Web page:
Local gas war pushes lines onto U.S. 70
By Steve Herring
Published in News on March 21, 2010 1:50 AM
A grand-opening promotion offering gas at $1.99 per gallon sparked a gas war Friday creating lines at the pumps reminiscent of those seen during the gas shortage of the 1970s.
And at one station, traffic was backed up onto U.S. 70 West.
Yet, despite the lines, motorists at both locations appeared to be taking the congestion in stride and did not appear concerned about waits of 10 to 15 minutes to take their turn at the pumps for the cheaper fuel.
The war apparently was triggered when the new Murphy's Express at the Rosewood Wal-Mart began offering the $1.99 gas around 10 a.m. as part of a grand-opening promotion. It was not long after that the Wilco Hess near Little River dropped it prices to match.
Wilco Hess officials declined comment and asked the News-Argus reporter to leave the property.
Traffic was backed up along Claridge Nursery Road that runs in front of the store, backing up onto U.S. 70 West as store officials and others attempted to direct traffic. In some cases motorists had to drive along the shoulder of the road to get past the backed-up traffic.
Adding to the congestion was the traffic created by people trying to either get into the McDonald's or its drive-through that shares the building with Wilco Hess.
At one point, McDonald's employees moved among the vehicles passing out complimentary beverages.
Murphy's officials declined to provide their names for the record, but said they all had experience directing traffic -- all Murphy's Oil Co. employees from the president down are required to take the training, they said.
Employees at the Rosewood store said they had helped direct traffic following hurricanes in Texas and New Orleans. The Murphy's stores are the last to close before a hurricane and the first to reopen, they said.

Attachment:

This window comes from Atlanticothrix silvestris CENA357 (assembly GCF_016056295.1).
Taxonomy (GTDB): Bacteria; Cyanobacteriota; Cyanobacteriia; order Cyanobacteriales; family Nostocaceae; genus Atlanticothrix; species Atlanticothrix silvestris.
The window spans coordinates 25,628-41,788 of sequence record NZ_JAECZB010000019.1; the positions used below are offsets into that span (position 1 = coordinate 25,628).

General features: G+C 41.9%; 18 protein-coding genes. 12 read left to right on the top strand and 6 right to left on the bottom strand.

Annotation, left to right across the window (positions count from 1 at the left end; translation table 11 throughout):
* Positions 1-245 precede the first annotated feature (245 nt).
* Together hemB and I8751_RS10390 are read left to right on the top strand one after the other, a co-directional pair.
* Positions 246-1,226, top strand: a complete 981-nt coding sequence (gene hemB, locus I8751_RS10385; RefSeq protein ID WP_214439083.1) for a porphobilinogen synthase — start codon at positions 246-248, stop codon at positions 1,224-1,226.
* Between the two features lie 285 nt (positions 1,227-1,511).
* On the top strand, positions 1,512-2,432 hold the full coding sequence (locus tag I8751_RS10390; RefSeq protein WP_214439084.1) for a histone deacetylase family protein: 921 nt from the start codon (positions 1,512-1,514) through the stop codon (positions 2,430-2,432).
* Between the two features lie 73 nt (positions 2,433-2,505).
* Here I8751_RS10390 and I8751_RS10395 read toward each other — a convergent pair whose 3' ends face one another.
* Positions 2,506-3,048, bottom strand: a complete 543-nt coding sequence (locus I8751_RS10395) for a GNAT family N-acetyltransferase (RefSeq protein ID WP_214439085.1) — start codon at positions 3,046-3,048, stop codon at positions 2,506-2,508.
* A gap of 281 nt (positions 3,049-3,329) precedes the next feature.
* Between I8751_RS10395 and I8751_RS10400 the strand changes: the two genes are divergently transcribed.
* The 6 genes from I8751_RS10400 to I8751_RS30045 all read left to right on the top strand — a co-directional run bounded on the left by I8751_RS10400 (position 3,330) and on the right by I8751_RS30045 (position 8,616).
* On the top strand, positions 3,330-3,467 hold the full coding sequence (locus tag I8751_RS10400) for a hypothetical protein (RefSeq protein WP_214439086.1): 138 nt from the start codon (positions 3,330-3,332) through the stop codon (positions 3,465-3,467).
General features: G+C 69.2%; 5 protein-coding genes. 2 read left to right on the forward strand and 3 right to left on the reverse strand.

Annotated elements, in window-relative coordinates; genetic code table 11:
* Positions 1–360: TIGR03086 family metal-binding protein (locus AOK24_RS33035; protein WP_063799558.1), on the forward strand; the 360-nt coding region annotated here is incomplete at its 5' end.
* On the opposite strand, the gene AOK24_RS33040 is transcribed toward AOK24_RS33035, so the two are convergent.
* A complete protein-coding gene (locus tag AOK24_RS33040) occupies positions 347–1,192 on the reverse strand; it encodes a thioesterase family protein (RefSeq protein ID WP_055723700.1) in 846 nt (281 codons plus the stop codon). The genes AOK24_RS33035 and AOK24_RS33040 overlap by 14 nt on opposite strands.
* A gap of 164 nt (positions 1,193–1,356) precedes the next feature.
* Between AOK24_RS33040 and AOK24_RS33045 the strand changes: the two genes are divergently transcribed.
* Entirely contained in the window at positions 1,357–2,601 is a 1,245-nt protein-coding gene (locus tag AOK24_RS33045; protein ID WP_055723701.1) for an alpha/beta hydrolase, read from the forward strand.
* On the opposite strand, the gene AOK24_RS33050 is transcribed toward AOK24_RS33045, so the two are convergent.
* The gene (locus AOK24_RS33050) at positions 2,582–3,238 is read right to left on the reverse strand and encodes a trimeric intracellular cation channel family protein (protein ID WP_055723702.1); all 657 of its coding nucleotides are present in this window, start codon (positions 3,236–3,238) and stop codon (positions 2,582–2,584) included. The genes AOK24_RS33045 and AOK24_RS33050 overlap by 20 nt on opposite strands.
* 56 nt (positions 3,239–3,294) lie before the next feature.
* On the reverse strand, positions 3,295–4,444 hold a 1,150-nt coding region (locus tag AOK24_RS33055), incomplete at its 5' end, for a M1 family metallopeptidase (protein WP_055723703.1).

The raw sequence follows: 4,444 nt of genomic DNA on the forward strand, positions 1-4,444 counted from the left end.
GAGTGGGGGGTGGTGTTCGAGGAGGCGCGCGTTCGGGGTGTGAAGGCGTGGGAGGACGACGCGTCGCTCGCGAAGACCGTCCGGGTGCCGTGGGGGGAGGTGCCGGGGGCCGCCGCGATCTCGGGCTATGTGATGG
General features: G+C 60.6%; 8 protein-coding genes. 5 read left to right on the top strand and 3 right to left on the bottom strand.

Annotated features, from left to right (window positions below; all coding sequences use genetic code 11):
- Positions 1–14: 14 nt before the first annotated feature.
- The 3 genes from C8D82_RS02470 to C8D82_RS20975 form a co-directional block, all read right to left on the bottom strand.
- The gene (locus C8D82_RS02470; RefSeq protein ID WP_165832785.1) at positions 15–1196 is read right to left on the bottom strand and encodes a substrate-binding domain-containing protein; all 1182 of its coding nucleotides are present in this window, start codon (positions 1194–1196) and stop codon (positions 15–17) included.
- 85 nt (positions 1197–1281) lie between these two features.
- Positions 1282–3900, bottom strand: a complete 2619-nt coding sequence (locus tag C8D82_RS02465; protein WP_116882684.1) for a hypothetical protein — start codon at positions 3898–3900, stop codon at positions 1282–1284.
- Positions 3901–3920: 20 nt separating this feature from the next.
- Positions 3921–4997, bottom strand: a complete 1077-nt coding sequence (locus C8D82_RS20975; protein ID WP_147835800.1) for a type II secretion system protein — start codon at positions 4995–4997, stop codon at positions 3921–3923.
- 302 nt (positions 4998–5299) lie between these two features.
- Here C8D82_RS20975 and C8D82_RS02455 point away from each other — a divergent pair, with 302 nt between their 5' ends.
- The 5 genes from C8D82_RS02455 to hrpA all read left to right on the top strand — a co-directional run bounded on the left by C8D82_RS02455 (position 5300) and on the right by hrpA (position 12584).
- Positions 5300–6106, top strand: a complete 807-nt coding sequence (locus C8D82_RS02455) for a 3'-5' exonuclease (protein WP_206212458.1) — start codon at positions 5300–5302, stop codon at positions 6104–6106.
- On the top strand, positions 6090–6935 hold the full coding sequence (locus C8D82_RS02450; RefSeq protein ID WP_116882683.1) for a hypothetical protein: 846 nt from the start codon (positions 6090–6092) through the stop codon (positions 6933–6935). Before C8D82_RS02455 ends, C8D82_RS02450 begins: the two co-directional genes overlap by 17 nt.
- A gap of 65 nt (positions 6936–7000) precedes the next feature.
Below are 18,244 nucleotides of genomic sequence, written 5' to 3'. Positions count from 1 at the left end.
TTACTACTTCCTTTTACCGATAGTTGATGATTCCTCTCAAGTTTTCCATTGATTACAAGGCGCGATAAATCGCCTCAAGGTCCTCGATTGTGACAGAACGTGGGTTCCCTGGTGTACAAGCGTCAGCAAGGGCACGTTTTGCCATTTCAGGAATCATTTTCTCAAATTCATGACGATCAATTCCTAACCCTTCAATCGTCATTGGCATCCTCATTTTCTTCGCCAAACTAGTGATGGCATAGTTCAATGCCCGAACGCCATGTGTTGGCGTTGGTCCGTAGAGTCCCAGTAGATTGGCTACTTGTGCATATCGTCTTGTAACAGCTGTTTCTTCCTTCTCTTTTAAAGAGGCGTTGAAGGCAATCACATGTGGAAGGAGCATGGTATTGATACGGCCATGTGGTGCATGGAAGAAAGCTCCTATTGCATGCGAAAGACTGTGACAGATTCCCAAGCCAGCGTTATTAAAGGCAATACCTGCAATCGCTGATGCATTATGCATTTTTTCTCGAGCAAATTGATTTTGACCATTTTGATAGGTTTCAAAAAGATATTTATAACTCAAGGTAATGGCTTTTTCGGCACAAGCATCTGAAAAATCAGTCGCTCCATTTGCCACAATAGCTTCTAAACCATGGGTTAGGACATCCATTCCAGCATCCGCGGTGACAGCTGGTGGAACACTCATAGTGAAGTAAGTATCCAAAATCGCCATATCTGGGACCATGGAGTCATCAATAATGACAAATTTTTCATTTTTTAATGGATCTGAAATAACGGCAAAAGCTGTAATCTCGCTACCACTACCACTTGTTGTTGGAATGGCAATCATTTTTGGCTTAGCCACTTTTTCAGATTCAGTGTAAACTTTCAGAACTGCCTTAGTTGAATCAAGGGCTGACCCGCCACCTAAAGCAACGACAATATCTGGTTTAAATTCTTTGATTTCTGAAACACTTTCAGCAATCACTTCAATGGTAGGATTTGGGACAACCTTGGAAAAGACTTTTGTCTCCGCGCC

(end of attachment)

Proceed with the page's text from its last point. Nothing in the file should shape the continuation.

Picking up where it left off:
Murphy's employees routed traffic around the parking lot drive away at the shopping center to keep it from blocking traffic on the highway.
Still, it took drivers 10 to 15 minutes to reach the pumps.
The drivers didn't seem to care why the prices were well below the current $2.60 to $2.70 per gallon.
"I just drove by and I needed gas. I was on empty," said Elizabeth Garcia as she filled up at Murphy Express. "It is really good. It is a nice change from $2.60, $2.70. It is really good."
Ms. Garcia wasn't sure exactly how much she had saved.
"But it counts through," she said.
"We actually own Elayah Food Mart," said Cassandra Elayah as she pulled up to the pumps at Wilco Hess. "We sell gas, but we wouldn't be able to afford this. I was just driving by, we were on our way to Raleigh, and we decided that we needed to get a money order.
"We pulled in and noticed all of the cars then we saw it ($1.99 sign). The sign is so far back of the road that we didn't see it until we pulled in. It is pretty exciting."
"It's crazy," she said commenting about the traffic backing up to U.S. 70.
"I heard the guys out here helping out are just volunteers," she said. "By the time they help these other cars get filled up they are not going to have any time to fill theirs up."
Ta-Kisha Darden of Goldsboro said she had heard about the prices (at Murphy Express) on the radio.
"Then I called here to see if they would compare prices and they would," she said. "So I just came down here because it is closer to my job because I am on my lunch break and I have to get back (to work)."
She said it had taken less than 10 minutes to get up to the pumps.
"I haven't seen this ($1.99 price) since I was teenager," she said.
Jim Kearney of Grantham was at Wilco Hess for gas for his lawn mower.
"I have been here two hours," he said as he watched the flood of traffic from shade of the store while drinking a soft drink.
After getting to the pumps it took about three minutes, he said.
"I have been here since 11 o'clock," he said. 'I was standing in line over there. This line is moving that one wasn't. They were all turned backwards. They didn't know which way. One of them had the gas cap on the wrong side. They had to turnaround or back in. They are backing up onto 70 now.
"There will be a lot of headaches before this is over. I am just sightseeing now."
Kearney said he had seen only a few signs of impatient drivers and a few horn blowers, but that otherwise it had been quiet.
"I was (coming to get gas), but I am not fighting this mess," said Gary Charfauros. "It is just too much I am going to wait until later when it calms down. But this is what we need especially for people who are retired and living on a fixed income.
"This a wonderful treat for us folks who really need it. I would stand in line, but I've got almost a full tank. I would wait for this if I could."
Will Best said he was in line about eight minutes.
'My car was on 'E' and now I have put in $25.27 cents worth," he said. "It normally takes $55 to fill it up."
It was worth waiting a few minutes, Best said.